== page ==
Some thoughts on increasing mortgage rates

Some thoughts on increasing mortgage rates

By Steve Herbert, Wellbeing & Benefits Director

It is a rather bleak outlook for those with mortgage and other debts…

Few will be unaware of the so called “mini” budget announcement by Chancellor of the Exchequer Kwasi Kwarteng on the 23rd of September 2022.

That statement appears to have unleashed a vast wave of differing sentiment, concerns, and above all economic and financial market uncertainty. One of the outcomes of this uncertainty is that the Bank of England (BoE) base rate is now rising more sharply than previously expected, with that rate predicted to reach around 5% by the middle of 2023. This builds on the seven successive rate changes we have already seen from the BoE in recent months, and would be more than double the current rate of 2.25%.

The expected rate rises will increase the cost of borrowing for those with variable rate or tracker mortgages. It will also be an issue for all those expecting to reach the end of their fixed-rate mortgage period in the next few months.

Yet the scale of the problem is possibly hidden by reference to historical interest rates, which were often much higher than today. Those that can recall such times often point to the 1980’s and 1990’s when interest rates were routinely in double figures. The argument so often advanced is that interest rates in 2022 are tiny by comparison, and therefore the relatively small increases being announced should not pose that much of a problem for borrowers.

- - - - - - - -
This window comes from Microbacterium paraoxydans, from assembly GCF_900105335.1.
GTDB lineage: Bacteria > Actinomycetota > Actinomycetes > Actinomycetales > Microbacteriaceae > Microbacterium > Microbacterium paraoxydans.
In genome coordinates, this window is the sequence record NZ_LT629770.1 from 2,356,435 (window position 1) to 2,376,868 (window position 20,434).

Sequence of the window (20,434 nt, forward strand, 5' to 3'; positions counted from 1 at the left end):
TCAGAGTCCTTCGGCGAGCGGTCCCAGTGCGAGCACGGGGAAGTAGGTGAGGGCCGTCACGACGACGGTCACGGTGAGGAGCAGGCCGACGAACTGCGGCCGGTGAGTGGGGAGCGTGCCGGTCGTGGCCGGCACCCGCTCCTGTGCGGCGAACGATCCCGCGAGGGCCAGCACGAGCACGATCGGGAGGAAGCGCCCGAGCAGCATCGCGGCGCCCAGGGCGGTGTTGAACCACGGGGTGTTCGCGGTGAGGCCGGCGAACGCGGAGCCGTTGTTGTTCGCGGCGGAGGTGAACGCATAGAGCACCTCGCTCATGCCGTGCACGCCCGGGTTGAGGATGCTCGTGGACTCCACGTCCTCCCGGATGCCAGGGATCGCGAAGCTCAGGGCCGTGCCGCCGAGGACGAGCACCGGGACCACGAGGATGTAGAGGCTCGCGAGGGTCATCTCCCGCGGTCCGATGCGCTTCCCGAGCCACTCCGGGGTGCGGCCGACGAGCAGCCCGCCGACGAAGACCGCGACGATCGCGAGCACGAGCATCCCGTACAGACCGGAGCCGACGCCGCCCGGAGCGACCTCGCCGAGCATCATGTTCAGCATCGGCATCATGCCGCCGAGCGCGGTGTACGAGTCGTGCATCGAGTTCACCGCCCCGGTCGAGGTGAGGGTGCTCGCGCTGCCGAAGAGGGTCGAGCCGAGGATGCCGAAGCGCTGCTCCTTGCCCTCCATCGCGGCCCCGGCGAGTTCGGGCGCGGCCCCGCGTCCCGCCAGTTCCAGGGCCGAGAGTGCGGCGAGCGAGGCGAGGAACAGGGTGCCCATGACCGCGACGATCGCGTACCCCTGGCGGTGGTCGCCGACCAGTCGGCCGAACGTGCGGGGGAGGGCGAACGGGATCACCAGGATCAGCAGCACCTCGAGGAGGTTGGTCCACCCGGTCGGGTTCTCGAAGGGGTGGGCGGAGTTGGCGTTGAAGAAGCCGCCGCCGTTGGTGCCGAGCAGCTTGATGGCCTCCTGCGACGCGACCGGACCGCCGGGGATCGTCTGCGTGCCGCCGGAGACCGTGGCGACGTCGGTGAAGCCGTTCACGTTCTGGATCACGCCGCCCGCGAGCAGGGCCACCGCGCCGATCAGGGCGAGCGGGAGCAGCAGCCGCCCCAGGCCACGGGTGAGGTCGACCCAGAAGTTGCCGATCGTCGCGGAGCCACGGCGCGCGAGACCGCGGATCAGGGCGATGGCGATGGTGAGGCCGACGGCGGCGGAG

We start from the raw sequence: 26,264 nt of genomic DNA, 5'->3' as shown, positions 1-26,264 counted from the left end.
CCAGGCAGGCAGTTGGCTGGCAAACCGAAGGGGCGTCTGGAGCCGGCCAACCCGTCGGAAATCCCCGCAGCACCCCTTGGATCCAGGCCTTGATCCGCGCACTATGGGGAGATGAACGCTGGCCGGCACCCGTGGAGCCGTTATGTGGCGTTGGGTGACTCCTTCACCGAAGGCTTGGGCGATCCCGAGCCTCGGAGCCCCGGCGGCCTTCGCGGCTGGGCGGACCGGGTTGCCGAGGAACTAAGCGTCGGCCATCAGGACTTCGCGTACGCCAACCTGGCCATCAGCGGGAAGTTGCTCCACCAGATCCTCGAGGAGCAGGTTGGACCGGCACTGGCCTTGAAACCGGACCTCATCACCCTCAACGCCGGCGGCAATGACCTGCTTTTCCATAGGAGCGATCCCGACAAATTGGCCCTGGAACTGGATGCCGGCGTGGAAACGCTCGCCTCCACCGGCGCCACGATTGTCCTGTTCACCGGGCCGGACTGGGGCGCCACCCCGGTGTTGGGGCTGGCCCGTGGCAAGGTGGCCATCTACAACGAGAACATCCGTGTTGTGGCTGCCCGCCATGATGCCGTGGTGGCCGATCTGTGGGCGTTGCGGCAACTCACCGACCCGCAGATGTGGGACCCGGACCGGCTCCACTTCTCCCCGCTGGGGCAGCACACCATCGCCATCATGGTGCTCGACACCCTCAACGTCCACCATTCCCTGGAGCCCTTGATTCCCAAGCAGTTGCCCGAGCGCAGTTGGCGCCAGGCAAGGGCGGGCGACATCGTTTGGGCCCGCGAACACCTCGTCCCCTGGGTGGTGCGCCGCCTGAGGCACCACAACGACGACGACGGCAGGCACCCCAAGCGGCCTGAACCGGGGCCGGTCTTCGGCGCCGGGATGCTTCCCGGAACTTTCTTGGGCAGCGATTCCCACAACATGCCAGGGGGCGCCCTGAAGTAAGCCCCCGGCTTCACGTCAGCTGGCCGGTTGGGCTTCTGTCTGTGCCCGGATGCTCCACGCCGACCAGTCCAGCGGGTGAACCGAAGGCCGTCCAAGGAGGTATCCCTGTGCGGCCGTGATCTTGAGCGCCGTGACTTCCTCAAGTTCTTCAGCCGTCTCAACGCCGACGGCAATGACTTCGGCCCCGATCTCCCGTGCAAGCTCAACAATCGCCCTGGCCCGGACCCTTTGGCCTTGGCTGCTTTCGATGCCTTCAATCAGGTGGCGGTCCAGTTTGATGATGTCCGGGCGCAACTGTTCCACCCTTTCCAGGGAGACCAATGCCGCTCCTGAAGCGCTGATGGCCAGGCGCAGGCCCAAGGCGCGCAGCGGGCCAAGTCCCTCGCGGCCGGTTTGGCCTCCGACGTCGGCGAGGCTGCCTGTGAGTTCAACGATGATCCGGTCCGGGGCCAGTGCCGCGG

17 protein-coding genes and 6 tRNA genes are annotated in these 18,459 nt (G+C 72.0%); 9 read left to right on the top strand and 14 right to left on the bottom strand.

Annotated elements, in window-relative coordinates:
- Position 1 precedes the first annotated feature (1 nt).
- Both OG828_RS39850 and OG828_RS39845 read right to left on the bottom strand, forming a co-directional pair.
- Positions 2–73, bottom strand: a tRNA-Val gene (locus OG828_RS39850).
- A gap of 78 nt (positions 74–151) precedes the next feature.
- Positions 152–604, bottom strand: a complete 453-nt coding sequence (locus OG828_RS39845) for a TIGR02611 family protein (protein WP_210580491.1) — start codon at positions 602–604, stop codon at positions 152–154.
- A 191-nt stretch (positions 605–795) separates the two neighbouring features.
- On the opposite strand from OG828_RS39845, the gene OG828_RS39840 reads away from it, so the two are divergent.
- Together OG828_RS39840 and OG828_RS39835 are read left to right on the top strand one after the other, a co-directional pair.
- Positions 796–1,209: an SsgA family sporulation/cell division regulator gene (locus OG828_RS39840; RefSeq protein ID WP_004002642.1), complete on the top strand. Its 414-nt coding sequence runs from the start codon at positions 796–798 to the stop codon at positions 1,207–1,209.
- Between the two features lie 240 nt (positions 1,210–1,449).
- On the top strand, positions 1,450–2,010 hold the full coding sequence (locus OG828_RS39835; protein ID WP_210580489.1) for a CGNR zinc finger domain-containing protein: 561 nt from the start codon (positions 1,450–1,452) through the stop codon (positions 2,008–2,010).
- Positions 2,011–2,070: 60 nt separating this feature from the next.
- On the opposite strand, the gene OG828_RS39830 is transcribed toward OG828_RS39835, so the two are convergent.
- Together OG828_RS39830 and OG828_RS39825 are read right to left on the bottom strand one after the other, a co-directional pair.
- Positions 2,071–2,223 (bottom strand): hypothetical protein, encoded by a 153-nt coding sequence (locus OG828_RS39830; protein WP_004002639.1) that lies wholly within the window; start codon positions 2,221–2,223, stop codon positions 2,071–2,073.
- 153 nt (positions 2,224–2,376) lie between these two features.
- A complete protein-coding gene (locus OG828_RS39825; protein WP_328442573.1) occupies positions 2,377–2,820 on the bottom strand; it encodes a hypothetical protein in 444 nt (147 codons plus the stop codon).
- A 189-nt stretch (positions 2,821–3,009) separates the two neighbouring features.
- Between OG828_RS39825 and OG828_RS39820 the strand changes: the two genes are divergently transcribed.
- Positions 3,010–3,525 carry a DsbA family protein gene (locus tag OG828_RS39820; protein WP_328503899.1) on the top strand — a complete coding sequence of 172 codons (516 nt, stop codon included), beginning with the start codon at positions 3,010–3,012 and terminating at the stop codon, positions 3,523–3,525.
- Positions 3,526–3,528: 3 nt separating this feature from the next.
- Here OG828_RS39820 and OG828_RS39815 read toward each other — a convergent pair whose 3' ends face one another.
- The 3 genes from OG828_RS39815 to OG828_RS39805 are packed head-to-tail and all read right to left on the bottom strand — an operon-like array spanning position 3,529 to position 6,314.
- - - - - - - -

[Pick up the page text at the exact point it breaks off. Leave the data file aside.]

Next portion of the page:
Yet that simple analogy is dangerously flawed. For interest rates were indeed very much higher last century, but conversely the amount of debt per household was significantly less.

The ultra-low interest-rate environment that the UK has experienced since the 2008 Credit Crunch has led to a supply of “cheap” finance, which in turn has fuelled an already expensive housing market. The result is that whilst interest rates have been exceptionally low, the total value of mortgage debt is far, far higher than it has been in the past.

But don’t take my word for it. This quote from Sky News’ Ed Conway captures the issue rather well.

“while headline interest rates might have been just over 11% in 1988, adjust that for the fact that mortgage holders these days are considerably more indebted, with lower incomes vs their repayments, and that’s equivalent to about 4.6% in today’s market. An interest rate of 6% today is about the same as experienced in the housing market in 1989, when headline interest rates were nearly 14%.”

It is also worth noting that other forms of borrowing – most notably credit card debt – is often exposed to increasing interest rates too.
The reality is that these seemingly small increases in interest rates announced by the BoE are anything but minimal to those with significant debts. They are also a potentially massive obstacle for first-time house buyers just about to enter the market. For an indication as to what these changes may mean in terms of monthly repayments, please take a look at this page from the BBC News website.

As a nation we need to accept that this is going to be a real problem for millions of people – particularly as we are already facing the challenges of inflation and the cost-of-living crisis.

There are no easy answers here, but we will add some further content on this subject to the hub over the next few weeks. In the meantime, we would encourage you to work through our “four steps to financial health” videos to see if there are any practical steps you can take to help you through the interest rate and economic challenges that the UK is now experiencing.

Finally – and as we mention often in the videos – there is plenty of support and help for those really struggling to pay. So please don’t panic, but we would encourage early action to assess the problem and identify your best response.